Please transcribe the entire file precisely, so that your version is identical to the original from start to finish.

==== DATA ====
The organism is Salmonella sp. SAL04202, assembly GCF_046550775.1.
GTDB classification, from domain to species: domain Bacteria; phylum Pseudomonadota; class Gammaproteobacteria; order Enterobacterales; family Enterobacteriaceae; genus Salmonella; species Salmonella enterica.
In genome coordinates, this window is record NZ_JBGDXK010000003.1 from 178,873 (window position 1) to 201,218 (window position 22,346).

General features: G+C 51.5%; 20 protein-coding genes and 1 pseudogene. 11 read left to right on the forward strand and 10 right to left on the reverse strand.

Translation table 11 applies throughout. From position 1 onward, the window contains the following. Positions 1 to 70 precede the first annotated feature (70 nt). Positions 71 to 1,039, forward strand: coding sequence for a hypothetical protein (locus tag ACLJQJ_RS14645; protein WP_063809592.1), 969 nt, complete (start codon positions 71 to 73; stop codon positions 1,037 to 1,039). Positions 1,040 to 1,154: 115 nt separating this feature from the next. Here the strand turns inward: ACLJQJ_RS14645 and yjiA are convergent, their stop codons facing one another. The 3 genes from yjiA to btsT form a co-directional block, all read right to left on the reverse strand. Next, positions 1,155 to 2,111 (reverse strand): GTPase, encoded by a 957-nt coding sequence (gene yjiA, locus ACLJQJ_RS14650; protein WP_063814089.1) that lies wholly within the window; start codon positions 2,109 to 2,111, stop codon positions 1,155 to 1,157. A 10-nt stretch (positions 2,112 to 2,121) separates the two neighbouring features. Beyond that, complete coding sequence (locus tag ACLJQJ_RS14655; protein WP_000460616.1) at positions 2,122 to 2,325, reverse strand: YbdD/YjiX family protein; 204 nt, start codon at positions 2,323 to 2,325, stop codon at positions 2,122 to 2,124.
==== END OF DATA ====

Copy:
The organism is Salmonella sp. SAL04202, assembly GCF_046550775.1.
GTDB classification, from domain to species: domain Bacteria; phylum Pseudomonadota; class Gammaproteobacteria; order Enterobacterales; family Enterobacteriaceae; genus Salmonella; species Salmonella enterica.
In genome coordinates, this window is record NZ_JBGDXK010000003.1 from 178,873 (window position 1) to 201,218 (window position 22,346).

General features: G+C 51.5%; 20 protein-coding genes and 1 pseudogene. 11 read left to right on the forward strand and 10 right to left on the reverse strand.

Translation table 11 applies throughout. From position 1 onward, the window contains the following. Positions 1 to 70 precede the first annotated feature (70 nt). Positions 71 to 1,039, forward strand: coding sequence for a hypothetical protein (locus tag ACLJQJ_RS14645; protein WP_063809592.1), 969 nt, complete (start codon positions 71 to 73; stop codon positions 1,037 to 1,039). Positions 1,040 to 1,154: 115 nt separating this feature from the next. Here the strand turns inward: ACLJQJ_RS14645 and yjiA are convergent, their stop codons facing one another. The 3 genes from yjiA to btsT form a co-directional block, all read right to left on the reverse strand. Next, positions 1,155 to 2,111 (reverse strand): GTPase, encoded by a 957-nt coding sequence (gene yjiA, locus ACLJQJ_RS14650; protein WP_063814089.1) that lies wholly within the window; start codon positions 2,109 to 2,111, stop codon positions 1,155 to 1,157. A 10-nt stretch (positions 2,112 to 2,121) separates the two neighbouring features. Beyond that, complete coding sequence (locus tag ACLJQJ_RS14655; protein WP_000460616.1) at positions 2,122 to 2,325, reverse strand: YbdD/YjiX family protein; 204 nt, start codon at positions 2,323 to 2,325, stop codon at positions 2,122 to 2,124.